August 05, 2010

Pakistani analysis on extremism, its causes and solutions

Yesterday, I attended a conference on counter radicalisation strategies organised by the Pak Institute of Peace Studeis (PIPS) and the United States Institute for Peace (USIP). I'm pasting my notes here because I think many readers working on the region and Pakistan in particular will find them useful. But at the same time, for the general reader, it provides a rare opportunity to see what professional analysts with an intimate knowledge of context and history as well as the advantage of local language knowledge make of current situation.

PIPS is a fantastic organistation. Unfortunately, I don't think the Pakistani government has the capacity to take on what they have to say. Counter Radicalisation Strategies conference

Hosted by Pak Institute for Peace Studies (PIPS) and US Institute for Peace (USIP)

Amir Rana, director of PIPS:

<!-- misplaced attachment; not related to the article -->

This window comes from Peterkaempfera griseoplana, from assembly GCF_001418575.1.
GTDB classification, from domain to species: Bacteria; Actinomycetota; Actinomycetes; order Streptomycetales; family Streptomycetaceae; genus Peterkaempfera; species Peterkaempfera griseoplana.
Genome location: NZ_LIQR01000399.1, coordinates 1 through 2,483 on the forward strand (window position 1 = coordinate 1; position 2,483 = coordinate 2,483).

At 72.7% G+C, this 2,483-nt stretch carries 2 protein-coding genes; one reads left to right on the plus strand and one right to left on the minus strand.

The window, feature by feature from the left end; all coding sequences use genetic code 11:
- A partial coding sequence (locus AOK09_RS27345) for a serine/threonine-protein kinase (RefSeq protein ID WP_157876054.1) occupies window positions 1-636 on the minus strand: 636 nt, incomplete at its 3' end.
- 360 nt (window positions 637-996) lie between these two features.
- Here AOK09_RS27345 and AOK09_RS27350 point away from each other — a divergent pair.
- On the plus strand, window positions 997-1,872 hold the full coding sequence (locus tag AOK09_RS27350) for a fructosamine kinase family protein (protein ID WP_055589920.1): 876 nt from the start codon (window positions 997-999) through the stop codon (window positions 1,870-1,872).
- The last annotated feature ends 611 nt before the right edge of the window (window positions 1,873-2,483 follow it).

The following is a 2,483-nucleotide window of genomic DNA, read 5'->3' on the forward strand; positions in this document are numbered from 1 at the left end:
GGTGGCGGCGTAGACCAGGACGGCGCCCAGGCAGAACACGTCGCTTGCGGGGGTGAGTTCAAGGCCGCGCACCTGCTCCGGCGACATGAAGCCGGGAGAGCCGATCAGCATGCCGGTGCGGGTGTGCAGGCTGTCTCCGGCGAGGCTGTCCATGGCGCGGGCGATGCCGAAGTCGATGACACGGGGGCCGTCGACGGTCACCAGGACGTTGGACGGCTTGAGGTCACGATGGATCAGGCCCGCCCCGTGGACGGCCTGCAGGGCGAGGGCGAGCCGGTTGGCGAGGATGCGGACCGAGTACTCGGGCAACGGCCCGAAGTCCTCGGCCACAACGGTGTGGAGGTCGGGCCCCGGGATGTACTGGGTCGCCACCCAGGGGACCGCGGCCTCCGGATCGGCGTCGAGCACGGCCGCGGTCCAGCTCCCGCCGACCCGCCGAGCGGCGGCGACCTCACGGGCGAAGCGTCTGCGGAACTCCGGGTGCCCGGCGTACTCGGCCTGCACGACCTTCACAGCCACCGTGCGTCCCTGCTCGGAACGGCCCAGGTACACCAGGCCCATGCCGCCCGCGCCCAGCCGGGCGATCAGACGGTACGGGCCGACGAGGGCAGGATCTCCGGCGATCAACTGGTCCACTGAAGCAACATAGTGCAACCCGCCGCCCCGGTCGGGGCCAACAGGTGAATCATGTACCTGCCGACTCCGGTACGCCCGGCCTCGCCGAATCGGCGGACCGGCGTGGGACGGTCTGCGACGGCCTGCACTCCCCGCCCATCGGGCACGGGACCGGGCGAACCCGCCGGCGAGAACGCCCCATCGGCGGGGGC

Radicalising factors in Pakistan are:
1. Inequality - contributing
2. Religion - catalyst
3. Politics - major factor
4. State of mind - contributing factor
5. Socio-cultural - transformational

Radicalisation amongst Pakistan's societal groups:
1. Lower income - poor governance, religious networks = Talibanisation
2. Middle Income - political and ideological radical tendencies, informal educational institutions = sympathy for Talibanisation, sectarianism etc.
3. Upper income - isolation from rest of society (also common in Muslim/Pakistani diaspora) results in identity crisis. This is shared with diaspora communities. The catalyst is the religious-extremist environment. This manifestation is very different form the other two groups.

The general manifestations of growing extremism and radicalisation are:
1. The Islamisation of Pakistan
2. Militancy in AfPak.

Globally networked organisations eg. Hizb ut Tahrir and al Huda.